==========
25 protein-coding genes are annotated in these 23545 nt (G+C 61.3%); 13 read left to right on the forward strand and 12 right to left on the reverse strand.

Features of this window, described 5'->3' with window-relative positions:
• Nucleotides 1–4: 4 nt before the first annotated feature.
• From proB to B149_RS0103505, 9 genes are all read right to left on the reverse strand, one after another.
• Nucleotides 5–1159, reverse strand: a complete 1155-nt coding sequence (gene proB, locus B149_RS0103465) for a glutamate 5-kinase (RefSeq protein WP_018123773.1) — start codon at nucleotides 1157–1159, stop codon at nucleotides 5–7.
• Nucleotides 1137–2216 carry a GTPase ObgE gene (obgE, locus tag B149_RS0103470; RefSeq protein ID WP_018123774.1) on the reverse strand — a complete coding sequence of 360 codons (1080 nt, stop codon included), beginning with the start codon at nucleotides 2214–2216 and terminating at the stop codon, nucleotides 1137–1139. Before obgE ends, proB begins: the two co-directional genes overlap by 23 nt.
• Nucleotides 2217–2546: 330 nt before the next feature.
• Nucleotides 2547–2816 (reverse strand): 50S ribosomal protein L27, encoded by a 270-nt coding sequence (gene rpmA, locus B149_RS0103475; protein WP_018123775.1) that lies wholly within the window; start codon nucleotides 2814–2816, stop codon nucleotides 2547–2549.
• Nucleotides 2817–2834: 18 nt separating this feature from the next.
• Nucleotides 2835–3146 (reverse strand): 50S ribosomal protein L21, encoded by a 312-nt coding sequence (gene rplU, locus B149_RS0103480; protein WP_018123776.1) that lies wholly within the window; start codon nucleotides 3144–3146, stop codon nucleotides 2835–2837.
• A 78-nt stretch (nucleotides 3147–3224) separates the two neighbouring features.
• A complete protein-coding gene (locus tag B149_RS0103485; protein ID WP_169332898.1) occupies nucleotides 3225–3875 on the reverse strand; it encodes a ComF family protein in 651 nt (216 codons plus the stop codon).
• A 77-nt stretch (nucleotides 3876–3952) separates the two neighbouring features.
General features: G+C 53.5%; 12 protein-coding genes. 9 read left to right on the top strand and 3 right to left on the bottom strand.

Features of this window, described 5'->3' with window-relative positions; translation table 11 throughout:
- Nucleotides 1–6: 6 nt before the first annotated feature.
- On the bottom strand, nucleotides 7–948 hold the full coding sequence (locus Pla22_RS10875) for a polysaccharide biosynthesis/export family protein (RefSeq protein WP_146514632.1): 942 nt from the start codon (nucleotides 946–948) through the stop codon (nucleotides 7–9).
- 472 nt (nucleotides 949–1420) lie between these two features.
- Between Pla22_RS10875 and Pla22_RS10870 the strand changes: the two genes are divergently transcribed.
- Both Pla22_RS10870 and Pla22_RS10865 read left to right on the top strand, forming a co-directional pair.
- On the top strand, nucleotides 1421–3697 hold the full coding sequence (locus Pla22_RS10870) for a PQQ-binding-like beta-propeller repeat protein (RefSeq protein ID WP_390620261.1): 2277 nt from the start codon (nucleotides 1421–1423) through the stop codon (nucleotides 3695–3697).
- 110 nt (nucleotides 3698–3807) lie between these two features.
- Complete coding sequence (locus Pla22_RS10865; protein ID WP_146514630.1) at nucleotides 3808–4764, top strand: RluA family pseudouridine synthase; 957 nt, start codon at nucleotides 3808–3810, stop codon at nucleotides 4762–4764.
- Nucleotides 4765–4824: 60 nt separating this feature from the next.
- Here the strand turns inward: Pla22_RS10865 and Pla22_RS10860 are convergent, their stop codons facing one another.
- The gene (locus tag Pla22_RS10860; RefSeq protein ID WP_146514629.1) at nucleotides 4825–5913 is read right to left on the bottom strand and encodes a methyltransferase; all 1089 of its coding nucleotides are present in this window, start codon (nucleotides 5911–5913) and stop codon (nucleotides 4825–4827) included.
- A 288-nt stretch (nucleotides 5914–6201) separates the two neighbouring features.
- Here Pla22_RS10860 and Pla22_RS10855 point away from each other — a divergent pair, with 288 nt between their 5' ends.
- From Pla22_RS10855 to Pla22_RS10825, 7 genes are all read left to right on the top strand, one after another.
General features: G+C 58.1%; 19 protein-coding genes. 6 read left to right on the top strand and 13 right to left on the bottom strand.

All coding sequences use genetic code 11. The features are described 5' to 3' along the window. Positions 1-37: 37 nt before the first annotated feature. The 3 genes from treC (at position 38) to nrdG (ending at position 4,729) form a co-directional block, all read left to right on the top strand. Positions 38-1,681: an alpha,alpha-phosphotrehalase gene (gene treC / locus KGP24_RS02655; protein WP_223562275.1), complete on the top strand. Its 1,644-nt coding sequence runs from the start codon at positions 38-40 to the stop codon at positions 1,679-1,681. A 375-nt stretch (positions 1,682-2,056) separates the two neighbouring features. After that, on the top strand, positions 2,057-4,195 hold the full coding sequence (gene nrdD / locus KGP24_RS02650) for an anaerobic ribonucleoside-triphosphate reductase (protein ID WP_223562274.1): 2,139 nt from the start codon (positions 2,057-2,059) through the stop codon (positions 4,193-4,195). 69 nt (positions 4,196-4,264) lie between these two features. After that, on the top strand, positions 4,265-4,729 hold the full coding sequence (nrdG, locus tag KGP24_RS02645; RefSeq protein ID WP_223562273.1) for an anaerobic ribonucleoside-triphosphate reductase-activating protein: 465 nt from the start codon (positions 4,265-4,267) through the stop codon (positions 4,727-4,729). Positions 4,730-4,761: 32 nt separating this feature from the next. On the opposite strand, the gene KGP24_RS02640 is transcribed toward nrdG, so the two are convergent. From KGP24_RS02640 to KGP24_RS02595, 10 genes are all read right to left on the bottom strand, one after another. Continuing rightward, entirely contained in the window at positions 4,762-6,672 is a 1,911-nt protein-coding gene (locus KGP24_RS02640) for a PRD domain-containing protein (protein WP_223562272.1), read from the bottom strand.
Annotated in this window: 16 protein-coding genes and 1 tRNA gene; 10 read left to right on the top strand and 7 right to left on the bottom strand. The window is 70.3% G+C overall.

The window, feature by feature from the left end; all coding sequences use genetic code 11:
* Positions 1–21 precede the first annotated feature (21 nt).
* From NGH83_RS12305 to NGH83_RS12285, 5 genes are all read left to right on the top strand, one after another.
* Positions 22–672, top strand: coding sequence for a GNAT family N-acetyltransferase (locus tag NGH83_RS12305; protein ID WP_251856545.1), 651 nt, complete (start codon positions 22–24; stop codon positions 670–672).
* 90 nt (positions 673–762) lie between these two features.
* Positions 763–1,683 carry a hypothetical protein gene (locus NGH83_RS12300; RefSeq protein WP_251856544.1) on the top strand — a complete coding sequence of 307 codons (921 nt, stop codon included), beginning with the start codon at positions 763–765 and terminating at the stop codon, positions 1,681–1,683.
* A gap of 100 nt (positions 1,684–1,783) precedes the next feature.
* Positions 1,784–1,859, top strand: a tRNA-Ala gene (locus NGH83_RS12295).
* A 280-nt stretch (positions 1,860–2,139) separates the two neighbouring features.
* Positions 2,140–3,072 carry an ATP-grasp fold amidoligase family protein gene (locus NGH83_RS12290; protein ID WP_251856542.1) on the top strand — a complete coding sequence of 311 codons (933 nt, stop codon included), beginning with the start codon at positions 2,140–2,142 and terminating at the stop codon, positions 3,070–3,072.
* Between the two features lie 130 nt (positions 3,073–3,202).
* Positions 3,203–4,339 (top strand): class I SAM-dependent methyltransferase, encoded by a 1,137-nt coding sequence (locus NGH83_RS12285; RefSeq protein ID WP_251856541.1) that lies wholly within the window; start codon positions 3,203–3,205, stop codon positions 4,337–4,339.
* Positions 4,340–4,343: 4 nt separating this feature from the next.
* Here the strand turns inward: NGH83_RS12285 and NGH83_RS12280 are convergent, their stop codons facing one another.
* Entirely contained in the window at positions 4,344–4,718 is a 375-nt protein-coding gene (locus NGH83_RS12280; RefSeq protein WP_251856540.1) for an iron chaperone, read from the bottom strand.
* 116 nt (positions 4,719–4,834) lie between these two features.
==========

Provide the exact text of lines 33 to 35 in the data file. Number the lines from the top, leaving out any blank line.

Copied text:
The window, feature by feature from the left end; all coding sequences use genetic code 11:
* Positions 1–21 precede the first annotated feature (21 nt).
* From NGH83_RS12305 to NGH83_RS12285, 5 genes are all read left to right on the top strand, one after another.